‘Honey Day’ seeks to popularise other bee products

Ongoing initiatives to boost local honey production by promoting the development of more urban hives continue to manifest themselves in an increasing number of honey shows across in Georgetown and its environs

President of the Guyana Apiculture Society (GAS) Linden Stewart told Stabroek Business on Monday that GAS Honey Day, which is being staged from 10:00 hrs today outside the Guyana Marketing Corporation (GMC) is designed to create a greater awareness of the role bees play in economies beyond their widely-known production of honey.

“While most people are aware of the relationship between bees and honey production, far fewer people are aware of the other important products for which bees are both directly and indirectly responsible,” he said. “Bees are actually responsible for a range of byproducts, including value-added items like candles, honey sticks, soaps and beeswax. One of the ideas behind the show is to have some of these products on demonstration so that we can give people an idea of the range of business possibilities which honey offers.”

But according to Stewart while investment in apiculture is now open to both small and large operators the biggest challenge to greater investment in the sector is fear. “Unfortunately, there is definitely that barrier of fear that separates our human population from bees. The fact that bees have caused human and animal deaths is an issue,” he said. He noted that there are taught methods of dealing with bees safely. Stewart said what the society wanted to do was to train potential investors to manage bees in order that more people can take advantage of the industry.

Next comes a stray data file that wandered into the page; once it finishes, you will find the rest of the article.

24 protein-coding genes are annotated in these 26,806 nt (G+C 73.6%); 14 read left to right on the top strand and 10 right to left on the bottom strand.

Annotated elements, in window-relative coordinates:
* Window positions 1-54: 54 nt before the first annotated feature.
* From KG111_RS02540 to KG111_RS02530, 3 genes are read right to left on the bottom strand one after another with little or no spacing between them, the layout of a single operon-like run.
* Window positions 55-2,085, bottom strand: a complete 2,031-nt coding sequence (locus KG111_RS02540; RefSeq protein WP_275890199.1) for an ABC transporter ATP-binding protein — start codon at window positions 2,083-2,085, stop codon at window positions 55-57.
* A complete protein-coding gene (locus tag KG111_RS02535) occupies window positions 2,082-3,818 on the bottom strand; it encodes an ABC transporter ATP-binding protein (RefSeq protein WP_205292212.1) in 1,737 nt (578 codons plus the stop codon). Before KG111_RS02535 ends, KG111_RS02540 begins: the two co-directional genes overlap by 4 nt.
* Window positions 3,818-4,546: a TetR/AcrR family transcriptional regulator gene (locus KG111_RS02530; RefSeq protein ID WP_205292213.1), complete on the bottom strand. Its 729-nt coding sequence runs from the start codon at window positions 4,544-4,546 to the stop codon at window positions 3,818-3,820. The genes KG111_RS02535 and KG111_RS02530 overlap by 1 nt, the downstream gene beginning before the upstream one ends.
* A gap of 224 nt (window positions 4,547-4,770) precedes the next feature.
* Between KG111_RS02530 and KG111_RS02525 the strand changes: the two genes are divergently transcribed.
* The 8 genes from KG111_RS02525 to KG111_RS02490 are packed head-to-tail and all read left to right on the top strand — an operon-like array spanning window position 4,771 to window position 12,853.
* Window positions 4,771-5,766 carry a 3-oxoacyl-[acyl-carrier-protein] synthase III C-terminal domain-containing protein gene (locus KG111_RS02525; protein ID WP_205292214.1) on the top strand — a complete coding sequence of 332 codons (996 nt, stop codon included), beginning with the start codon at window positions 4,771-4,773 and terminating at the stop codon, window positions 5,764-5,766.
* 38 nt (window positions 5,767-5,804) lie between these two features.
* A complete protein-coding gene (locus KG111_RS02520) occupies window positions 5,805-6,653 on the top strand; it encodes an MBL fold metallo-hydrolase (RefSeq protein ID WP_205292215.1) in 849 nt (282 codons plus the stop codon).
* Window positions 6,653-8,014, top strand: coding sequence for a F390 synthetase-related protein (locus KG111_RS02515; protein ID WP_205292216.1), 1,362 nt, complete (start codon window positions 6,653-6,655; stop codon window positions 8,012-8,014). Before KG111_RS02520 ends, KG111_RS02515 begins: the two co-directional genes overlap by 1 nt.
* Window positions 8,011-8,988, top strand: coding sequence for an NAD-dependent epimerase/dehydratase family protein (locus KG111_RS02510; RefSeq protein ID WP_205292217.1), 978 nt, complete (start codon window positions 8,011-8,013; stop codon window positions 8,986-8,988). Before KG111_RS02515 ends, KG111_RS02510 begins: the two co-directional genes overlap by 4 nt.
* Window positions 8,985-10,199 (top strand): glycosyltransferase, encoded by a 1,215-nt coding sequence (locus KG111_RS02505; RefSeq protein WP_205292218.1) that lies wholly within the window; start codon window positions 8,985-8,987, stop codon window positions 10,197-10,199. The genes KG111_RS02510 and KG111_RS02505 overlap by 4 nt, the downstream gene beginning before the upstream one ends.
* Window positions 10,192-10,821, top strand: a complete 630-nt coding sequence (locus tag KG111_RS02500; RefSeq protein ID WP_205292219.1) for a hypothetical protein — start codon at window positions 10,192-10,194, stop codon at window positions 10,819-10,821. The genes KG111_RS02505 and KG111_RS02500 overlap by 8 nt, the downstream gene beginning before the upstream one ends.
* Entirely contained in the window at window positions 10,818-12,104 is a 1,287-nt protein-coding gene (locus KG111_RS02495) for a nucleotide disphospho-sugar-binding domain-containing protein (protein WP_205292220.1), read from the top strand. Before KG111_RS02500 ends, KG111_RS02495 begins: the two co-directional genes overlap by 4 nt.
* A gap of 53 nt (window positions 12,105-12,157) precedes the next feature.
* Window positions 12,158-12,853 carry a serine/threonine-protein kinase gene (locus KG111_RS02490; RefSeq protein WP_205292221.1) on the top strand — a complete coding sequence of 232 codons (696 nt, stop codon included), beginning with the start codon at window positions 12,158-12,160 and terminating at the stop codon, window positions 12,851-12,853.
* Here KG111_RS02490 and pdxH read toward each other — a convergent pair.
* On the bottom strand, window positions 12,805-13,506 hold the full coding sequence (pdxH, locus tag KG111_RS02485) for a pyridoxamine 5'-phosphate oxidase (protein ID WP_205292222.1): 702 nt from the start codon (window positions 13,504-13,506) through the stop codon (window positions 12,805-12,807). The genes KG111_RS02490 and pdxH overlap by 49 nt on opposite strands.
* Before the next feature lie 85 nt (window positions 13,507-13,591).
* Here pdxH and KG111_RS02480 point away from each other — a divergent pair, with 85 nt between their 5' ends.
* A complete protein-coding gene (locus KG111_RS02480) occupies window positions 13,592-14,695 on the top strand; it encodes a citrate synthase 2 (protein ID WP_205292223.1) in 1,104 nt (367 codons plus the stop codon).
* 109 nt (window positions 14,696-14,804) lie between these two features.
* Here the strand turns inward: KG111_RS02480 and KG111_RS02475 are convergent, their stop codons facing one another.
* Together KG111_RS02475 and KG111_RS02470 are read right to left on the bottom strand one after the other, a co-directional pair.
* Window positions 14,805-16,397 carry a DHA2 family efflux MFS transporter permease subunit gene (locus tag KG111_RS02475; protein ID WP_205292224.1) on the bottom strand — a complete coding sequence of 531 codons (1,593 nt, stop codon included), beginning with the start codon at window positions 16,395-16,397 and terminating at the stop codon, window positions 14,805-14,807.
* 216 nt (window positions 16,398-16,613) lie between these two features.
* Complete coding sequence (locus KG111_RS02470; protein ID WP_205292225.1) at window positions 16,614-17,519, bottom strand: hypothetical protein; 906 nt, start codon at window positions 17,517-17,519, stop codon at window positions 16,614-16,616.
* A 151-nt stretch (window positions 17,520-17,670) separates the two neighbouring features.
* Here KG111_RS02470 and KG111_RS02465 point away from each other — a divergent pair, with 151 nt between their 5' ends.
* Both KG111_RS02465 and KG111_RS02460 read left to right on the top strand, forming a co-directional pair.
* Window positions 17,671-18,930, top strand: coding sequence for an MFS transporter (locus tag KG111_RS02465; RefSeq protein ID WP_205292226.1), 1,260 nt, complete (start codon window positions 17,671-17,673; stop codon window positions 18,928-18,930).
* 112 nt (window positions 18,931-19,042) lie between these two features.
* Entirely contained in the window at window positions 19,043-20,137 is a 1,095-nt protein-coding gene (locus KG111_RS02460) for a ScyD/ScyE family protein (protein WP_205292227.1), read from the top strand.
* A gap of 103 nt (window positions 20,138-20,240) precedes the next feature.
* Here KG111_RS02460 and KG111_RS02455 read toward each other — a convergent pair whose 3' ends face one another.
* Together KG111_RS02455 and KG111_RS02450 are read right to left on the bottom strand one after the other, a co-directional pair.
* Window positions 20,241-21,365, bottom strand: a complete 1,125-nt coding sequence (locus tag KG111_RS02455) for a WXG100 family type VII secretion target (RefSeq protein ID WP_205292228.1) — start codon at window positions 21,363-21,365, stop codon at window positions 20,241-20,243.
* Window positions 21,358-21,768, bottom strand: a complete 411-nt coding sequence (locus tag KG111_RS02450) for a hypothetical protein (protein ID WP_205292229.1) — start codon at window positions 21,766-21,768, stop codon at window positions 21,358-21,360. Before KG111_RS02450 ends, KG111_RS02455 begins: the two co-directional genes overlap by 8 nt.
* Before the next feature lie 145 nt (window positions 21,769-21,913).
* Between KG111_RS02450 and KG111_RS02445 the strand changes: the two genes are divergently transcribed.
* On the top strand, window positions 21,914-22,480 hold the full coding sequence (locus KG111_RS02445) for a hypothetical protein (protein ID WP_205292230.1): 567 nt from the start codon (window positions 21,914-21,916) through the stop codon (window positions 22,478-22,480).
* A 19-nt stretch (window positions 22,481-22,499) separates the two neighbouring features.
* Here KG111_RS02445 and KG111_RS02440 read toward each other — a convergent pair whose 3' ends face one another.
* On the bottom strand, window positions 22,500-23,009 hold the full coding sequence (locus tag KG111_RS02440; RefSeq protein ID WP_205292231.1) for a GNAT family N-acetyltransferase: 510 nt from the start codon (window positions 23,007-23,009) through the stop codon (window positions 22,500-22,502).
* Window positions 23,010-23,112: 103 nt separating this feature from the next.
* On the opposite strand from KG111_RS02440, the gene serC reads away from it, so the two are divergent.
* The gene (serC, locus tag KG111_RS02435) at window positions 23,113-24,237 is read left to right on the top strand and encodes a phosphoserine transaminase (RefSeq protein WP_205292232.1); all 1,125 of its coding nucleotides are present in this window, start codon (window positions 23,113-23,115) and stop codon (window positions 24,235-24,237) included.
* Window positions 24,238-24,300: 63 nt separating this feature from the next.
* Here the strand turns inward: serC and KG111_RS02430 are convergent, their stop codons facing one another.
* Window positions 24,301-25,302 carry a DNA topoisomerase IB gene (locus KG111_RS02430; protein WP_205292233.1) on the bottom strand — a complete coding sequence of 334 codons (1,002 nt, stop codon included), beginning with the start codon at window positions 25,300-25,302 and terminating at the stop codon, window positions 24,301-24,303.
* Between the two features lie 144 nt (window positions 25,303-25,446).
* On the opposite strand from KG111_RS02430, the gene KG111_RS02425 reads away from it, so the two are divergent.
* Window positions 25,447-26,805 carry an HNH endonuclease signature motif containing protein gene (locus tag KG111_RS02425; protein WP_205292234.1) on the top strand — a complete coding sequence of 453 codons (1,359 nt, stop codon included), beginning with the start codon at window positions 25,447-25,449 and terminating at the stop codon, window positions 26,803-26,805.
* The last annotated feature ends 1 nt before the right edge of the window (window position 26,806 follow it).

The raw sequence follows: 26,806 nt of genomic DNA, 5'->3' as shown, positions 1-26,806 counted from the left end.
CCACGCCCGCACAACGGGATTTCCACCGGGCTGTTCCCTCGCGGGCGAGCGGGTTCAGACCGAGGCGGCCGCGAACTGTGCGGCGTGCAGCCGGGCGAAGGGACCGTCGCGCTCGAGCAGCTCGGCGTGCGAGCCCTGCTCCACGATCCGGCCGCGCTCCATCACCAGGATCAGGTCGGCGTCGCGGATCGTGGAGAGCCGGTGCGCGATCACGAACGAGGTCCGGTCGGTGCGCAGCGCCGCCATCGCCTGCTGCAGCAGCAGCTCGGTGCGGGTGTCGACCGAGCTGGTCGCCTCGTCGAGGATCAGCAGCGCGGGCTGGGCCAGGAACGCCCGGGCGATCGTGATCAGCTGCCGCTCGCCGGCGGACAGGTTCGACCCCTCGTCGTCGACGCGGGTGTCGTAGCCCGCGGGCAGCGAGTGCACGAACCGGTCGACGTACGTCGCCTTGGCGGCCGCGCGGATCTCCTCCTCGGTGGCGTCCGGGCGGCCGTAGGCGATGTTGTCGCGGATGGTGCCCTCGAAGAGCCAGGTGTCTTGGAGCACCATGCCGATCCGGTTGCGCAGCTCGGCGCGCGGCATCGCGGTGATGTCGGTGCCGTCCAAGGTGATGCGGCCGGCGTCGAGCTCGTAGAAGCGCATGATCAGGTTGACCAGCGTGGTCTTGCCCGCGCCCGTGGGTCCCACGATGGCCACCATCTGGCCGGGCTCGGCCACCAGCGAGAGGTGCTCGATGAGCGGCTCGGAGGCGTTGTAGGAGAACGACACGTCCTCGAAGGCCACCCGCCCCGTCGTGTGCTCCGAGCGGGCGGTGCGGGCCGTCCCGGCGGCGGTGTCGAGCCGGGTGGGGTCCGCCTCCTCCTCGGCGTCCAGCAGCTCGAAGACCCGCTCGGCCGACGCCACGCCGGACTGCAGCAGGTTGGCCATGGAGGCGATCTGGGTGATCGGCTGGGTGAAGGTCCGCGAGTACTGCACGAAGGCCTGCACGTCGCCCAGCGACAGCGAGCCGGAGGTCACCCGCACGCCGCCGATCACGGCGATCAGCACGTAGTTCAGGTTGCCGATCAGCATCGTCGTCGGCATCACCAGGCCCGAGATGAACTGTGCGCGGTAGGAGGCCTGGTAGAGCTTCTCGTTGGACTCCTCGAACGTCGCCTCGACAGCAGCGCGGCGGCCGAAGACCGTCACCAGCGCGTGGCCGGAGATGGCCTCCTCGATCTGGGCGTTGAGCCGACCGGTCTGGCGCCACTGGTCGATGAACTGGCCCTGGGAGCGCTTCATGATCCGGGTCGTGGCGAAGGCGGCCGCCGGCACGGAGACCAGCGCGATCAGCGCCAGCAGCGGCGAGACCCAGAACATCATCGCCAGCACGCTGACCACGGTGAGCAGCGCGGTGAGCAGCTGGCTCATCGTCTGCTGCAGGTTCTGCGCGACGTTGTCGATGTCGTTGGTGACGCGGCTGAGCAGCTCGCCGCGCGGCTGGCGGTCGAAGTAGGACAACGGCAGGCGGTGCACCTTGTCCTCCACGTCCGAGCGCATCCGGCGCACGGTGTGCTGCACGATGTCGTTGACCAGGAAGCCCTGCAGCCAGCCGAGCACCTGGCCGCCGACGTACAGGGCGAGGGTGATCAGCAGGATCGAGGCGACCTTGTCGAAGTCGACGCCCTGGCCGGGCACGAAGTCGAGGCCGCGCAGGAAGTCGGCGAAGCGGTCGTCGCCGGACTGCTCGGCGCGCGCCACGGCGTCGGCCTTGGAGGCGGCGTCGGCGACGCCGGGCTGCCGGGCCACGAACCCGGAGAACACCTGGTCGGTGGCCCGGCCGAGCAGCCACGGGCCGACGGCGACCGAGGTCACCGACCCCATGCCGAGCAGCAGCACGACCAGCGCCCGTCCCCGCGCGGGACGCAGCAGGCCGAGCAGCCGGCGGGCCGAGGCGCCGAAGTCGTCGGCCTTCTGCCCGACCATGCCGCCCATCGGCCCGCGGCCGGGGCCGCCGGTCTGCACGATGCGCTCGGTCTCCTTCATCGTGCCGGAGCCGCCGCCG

Over time, the apiculture industry has failed to make a meaningful impact on the global honey market. China, the United States, Turkey and Ukraine are among the world’s leading producers of honey, though Stewart told Stabroek News that some of the major global producers still import honey to meet local demand. “There is no question that we have a market right here in Guyana. The problem is that the industry is not as well-organised as it should be,” he said, adding “though I think that what we need is the challenge of a market opportunity.”

In previous interviews with this newspaper Stewart had said that the society would welcome the opportunity to produce at least some of the honey used in the production of local beverages. “I believe that that sort of challenge is just what the industry needs to improve its performance,” he stressed.

Stewart said that while the industry was receiving some measure of official support, building a sustainable apiculture industry required greater levels of both public and private sector investment. He said that as is the case with today’s event GAS is always encouraged whenever it gets support from state agencies.

Stewart said that while the products that will be available at today’s Honey Day are all from coastal hives, the interior beekeeping industry is also taking shape. “While we would have loved to have the hinterland beekeepers and their products present at this event the costs associated with having them travel to the city were prohibitive as far as representation is concerned,” he said.

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